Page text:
We think that more and more research will come to light about caffeine and its effects. Everyone is different and caffeine has many health benefits, but, at the same time, for some of the population, it’s clearly has a negative effect.

First of all, caffeine sensitivity is determined by the efficiency of the human body to process and metabolize caffeine. Most importantly, this shouldn’t be confused with caffeine tolerance, which describes how the body responds to caffeine over time. Sensitivity is more about your genetic makeup since this determines to what degree a given amount of caffeine will affect a person.

It all begins with the liver where caffeine is metabolized using the enzyme CYP1A2. The ability to produce this enzyme is regulated by the CYP1A2 gene. Amazingly, just a few slight changes in the DNA sequence of this gene determine how efficiently a person can metabolise caffeine and thus eliminate it from the body. And it varies a lot. Some people genetically produce very little of this enzyme while others produce a large amount.

What percentage of people are sensitive to caffeine?

The majority of humans are somewhere in the middle. Then, there are the 10% of the population who are rapid caffeine metabolizers and thus not very caffeine sensitive (the ones who drink a double espresso at midnight, then go to bed!).

Finally, it also depends on what type of adenosine receptors a person has in the brain. Again, genetics. Those lacking the correct adenosine receptors in their brain are unresponsive to the awakening effects of caffeine because the caffeine molecule cannot properly bind to the receptors.

The latest research from The Harvard School of Public Health has indeed found six more new genetic variants associated with the way people metabolize and form addiction to caffeine.

So, what does this mean? Based on the research so far, there are three levels of caffeine sensitivity:  

1. Hypersensitive to Caffeine 

These people react to very small amounts of caffeine. Even at amounts less than 100 mg, people who are hypersensitive to caffeine can experience overdose symptoms such as insomnia and an increased heartbeat since it can take as much as twice as long for caffeine to metabolized. In this case, decaf coffee is not even suitable for them.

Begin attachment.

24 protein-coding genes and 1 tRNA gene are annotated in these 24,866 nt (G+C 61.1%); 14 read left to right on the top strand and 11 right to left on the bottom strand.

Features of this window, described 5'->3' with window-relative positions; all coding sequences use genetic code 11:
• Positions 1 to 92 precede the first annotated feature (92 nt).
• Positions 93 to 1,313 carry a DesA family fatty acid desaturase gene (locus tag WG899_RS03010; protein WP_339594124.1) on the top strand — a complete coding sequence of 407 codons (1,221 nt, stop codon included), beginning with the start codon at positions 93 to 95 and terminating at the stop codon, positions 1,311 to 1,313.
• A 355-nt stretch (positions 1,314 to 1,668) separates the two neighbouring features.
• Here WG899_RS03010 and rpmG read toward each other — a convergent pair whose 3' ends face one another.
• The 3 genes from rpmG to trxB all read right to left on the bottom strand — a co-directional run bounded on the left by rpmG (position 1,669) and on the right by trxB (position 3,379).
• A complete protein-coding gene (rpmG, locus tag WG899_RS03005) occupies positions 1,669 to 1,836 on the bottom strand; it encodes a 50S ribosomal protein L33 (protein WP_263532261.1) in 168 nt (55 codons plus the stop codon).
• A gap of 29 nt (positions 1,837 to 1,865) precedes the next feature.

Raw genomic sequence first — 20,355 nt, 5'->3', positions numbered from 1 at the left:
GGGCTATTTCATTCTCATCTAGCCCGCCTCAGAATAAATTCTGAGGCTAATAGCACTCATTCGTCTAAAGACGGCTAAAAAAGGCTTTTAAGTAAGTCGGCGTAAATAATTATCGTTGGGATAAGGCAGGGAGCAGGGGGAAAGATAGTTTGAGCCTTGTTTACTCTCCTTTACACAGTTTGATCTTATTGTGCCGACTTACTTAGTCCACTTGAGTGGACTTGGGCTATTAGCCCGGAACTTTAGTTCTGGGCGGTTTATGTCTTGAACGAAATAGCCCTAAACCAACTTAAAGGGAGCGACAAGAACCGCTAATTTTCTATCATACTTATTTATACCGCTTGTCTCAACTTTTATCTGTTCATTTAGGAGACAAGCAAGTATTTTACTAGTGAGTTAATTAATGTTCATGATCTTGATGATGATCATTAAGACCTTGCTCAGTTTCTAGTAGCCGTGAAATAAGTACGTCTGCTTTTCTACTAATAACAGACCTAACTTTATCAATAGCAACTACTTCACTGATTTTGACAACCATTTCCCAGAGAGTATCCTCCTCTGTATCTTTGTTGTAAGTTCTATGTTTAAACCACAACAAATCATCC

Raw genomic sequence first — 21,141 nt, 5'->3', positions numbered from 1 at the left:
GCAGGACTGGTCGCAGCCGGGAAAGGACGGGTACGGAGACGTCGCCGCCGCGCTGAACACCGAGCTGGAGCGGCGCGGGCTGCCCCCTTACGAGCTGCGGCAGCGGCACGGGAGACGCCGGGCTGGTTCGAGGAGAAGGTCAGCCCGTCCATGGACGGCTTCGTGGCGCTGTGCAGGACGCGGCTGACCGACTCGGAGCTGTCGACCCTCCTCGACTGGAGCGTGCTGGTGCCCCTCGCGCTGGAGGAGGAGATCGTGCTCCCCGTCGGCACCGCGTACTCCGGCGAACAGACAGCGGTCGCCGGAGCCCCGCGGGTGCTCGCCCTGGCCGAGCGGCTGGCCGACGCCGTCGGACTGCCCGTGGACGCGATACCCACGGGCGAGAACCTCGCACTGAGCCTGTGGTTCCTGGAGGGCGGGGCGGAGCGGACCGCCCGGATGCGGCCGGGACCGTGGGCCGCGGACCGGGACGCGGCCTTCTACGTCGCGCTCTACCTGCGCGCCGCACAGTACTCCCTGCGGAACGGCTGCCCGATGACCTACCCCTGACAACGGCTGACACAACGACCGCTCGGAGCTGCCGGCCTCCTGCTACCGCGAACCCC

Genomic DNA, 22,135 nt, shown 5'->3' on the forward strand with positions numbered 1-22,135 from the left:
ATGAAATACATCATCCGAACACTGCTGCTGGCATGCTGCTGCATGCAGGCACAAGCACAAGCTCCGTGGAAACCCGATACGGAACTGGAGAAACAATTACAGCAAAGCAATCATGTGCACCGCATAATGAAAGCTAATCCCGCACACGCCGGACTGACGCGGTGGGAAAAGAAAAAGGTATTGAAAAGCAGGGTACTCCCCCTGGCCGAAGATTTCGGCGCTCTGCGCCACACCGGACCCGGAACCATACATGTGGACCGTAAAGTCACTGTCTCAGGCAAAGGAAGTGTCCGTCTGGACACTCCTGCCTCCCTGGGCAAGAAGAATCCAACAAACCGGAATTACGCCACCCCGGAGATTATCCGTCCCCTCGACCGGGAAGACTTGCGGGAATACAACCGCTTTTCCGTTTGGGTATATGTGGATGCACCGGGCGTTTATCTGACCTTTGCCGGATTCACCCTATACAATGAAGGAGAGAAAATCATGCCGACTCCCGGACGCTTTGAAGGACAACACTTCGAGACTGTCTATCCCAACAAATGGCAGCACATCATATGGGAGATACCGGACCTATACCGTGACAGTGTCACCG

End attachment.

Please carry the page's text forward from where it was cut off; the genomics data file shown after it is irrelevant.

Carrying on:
2. Normal Sensitivity to Caffeine

People who show normal sensitivity to caffeine can usually have 200-400 mg of caffeine daily without any adverse reactions. This applies to the majority of mankind and, for these people, they have no trouble sleeping as long as the caffeine is consumed early enough in the day. Decaffeinated coffee is definitely suitable for this group.

 3. Hyposensitive to Caffeine

Then, there’s the ten percent of the human population who are hyposensitive to caffeine. This means that they process caffeine so efficiently that even taking large doses ( >500 mg) does not have much effect at all. Those hyposensitive can also consume caffeine shortly before bedtime and still get a good night’s sleep. They can definitely drink decaf coffee without a problem!  

So, what’s your caffeine sensitivity level?

From our descriptions, you should be able to identify your level of caffeine sensitivity.

For those hypersensitive to caffeine, we recommend that they cautiously consume caffeine and avoid highly caffeinated beverages like coffee and energy drinks. Black tea, green tea or decaf coffee is probably a wise choice for this group.

Those with normal sensitivity should be aware of how much caffeine they are consuming and keep this within the daily safe dose guidelines of between 300-400 mg. This equates to 2-3 cups of brewed coffee or 7-8 cups of black tea.

Again, decaf coffee is also allowed and helps balance the caffeine equation. Then there’s the hypersensitive people who should evaluate the necessity of caffeine.

If large amounts of caffeine do not create the desired effects such as wakefulness, alertness, and productivity, then we would question the benefits of consuming it apart from the taste. There is a danger of overdosing on caffeine by mistake as they don’t feel the effects. Decaf coffee is a safe option.

While the above guidelines and caffeine sensitivity levels may apply to many, there are some that could fall somewhere in the middle. What about doing a caffeine detox? We’ll come to that in another blog posting!

August 03, 2015 — Gary Carruthers


Kraggers said:

So glad to find a way to order decent decaf options at reasonable prices.

Max Scott-Slade said:

Interesting, I wondered if caffeine sensitivity changes with age or stress factors? I made the switch to decaf because I was suddenly getting palpitations when I used to regularly drink 2-3 cups of coffee per day.

I am not the only person who has experienced this as the more I drink decaf and ask people about the reasons they switched, the same kind of response comes up — “Eventually, I realised coffee was the culprit in giving me palpitations, when I quit, they stopped immediately.”

The ritual is so great to enjoy, so please to have some great decaf options from you.


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